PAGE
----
Freitag, 19. April 2013


Raimar Heber, head of the dpa-infografik graphic design department organises a monthly get together of Graphic Designers, Illustrators and other visually communicating folks in Berlin, choosing from a broad range of topics that mainly focus on different approaches of visual communication.

Yesterday we were introduced to Tatjana Thierbach, who is one of the few professional practitioners of the Benesh Movement Notation system in Germany.

Coming from the classical ballett movement notation is used in many diferent instances where the communication of complex movements with others or to pass choreographies on to later generations is used.
Younger than other notation systems the first known attempts to write down movements date back to the court of Louis XIV, le Roi Soleil.
 It is mainly used to help the choreographer in classical ballet. Other fields are as well in filmmaking and also as a helpful tool for physiotherapists, where the langauge developped it's very own complex forms.

 Tatjana studied at John Cranko's Ballet school in Stuttgart where she met Uwe Scholz, who was very much influenced by John Cranko.
Cranko relied very much on the Benesh Notation System, which inflamed Scholz to use it for his choreographies as well. Tatjana decided to study the system and became a close assistant to Scholz and after his untimely passing away an important preserver of his cultural heritage.

The Notation system itself equals the classical notation system with five staves and barlines.
You can find free introductory videos to the system online on

We gathered at the lovely Café Blume, close to Volkspark Hasenheide in Neukölln.
The Café is run by Tatjana and her partner, who is touring with Andrew Lloyd Webber's Cats, based on the idea to fill a gap they faced with their kids and to develop a family friendly Café with a playing area for kids close to the park.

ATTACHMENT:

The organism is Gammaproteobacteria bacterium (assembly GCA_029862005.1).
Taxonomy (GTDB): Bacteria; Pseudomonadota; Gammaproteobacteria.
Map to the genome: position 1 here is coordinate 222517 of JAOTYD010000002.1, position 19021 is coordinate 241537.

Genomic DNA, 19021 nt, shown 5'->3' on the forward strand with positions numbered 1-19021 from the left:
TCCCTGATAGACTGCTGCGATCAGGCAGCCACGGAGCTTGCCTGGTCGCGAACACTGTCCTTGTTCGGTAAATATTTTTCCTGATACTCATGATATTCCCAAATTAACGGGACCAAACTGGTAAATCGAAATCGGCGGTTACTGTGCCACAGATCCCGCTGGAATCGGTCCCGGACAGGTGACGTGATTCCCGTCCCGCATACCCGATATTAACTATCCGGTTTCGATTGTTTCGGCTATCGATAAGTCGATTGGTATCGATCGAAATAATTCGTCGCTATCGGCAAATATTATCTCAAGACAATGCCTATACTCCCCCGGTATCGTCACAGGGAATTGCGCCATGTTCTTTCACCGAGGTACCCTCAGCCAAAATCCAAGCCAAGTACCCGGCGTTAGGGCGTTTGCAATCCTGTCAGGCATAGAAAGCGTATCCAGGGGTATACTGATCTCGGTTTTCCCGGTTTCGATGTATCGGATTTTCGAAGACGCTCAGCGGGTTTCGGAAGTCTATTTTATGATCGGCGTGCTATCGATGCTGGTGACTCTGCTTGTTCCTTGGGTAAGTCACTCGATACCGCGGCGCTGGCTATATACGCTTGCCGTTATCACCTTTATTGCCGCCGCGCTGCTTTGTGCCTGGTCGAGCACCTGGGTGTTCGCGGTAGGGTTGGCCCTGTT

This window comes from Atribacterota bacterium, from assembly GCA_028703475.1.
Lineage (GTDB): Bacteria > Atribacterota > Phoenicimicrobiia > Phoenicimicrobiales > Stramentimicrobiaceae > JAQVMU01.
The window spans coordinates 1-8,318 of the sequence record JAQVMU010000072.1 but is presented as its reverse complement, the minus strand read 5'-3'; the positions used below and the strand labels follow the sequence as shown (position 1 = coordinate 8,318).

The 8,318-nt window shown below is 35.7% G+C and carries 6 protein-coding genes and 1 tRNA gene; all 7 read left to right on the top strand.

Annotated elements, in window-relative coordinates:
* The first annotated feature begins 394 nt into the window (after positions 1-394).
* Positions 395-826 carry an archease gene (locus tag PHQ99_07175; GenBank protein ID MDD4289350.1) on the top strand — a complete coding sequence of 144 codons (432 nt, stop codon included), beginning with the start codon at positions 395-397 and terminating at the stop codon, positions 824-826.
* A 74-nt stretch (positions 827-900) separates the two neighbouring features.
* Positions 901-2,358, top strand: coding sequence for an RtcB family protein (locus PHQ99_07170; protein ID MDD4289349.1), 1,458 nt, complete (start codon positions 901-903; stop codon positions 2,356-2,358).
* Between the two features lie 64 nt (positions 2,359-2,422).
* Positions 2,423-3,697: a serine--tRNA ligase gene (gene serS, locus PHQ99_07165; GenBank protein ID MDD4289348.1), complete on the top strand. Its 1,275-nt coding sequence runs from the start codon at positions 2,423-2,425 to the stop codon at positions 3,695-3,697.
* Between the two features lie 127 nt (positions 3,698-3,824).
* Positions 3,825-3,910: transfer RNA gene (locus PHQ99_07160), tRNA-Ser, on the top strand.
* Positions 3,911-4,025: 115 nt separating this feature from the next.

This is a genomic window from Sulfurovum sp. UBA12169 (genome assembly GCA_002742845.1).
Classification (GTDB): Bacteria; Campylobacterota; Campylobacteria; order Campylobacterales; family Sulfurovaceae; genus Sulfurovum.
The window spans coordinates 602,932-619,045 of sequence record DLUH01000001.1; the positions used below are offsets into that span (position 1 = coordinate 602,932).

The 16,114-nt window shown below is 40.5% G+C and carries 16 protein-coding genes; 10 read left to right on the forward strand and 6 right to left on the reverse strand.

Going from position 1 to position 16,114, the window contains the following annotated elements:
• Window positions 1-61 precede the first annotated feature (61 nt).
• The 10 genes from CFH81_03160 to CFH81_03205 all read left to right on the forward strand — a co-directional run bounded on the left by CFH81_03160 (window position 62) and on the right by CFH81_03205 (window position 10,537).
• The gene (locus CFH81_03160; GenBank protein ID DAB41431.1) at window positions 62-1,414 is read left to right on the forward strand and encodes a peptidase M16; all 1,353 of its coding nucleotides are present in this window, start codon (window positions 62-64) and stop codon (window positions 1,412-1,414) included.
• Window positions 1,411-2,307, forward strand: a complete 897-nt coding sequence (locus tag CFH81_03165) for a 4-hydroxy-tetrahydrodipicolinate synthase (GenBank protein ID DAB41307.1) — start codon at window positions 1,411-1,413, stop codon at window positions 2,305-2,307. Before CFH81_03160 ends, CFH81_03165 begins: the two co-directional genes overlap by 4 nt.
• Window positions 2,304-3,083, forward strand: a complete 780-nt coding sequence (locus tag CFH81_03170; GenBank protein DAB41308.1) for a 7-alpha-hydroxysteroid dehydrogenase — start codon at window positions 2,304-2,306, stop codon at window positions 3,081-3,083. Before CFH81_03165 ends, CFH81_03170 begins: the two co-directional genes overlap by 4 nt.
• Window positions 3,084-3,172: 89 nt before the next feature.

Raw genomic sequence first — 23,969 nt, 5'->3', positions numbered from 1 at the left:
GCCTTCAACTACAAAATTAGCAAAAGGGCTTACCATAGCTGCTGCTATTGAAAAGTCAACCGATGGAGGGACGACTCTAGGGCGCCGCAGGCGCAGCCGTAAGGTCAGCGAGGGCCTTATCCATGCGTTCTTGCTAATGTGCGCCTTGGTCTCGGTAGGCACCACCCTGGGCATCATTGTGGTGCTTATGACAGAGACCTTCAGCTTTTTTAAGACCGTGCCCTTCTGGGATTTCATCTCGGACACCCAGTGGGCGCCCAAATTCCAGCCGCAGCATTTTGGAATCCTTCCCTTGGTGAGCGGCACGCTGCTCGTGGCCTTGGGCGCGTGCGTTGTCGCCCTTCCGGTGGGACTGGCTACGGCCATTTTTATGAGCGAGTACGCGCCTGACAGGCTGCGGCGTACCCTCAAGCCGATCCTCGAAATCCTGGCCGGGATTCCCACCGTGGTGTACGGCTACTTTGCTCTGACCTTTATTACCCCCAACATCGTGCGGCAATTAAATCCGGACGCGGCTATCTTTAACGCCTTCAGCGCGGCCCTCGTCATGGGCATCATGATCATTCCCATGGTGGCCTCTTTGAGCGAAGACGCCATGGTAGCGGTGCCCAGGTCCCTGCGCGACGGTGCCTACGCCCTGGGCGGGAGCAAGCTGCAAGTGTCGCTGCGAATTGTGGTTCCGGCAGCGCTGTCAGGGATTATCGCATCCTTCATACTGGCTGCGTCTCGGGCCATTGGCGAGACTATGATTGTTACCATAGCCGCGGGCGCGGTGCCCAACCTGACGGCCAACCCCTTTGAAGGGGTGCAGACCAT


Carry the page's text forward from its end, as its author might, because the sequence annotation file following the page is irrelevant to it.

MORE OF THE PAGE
Lovely place, wonderful people and a great evening.

Thanks a lot, Tatjana and Raimar for arranging this truly enchanting event!

Dienstag, 9. April 2013

An interview with Rien Poortvliet

A couple of days ago my friend Christoph Heuer  sent me a link to this video featuring an interview with the famous dutch animal and landscape painter
Rien Poortvliet.

Most known for his scientific take on "Gnomes" his work encompasses as well books on the dutch history, hunt, horses and wildlife.

Most of his books have the characteristics of an explorers diary, with a sketchy loose approach.

There is an elaborate post on Poortvliet and his work featuring the video on Armand Carbrera's blog "Art and influence"

Montag, 8. April 2013

Warriors and Warlords

Today I received my copy of Angus McBride's "Warriors and Warlords"

Which completely blew me away.
It does not only feature McBride's outstanding illustrations for Osprey publishing but the foreword comes also with excerpts from elaborate interviews that Martin Windrow conducted with him.

There are a couple of great insights to his painting technique and his process (the main body of his work is done in gouache) as well as on the business side of the life of an illustrator.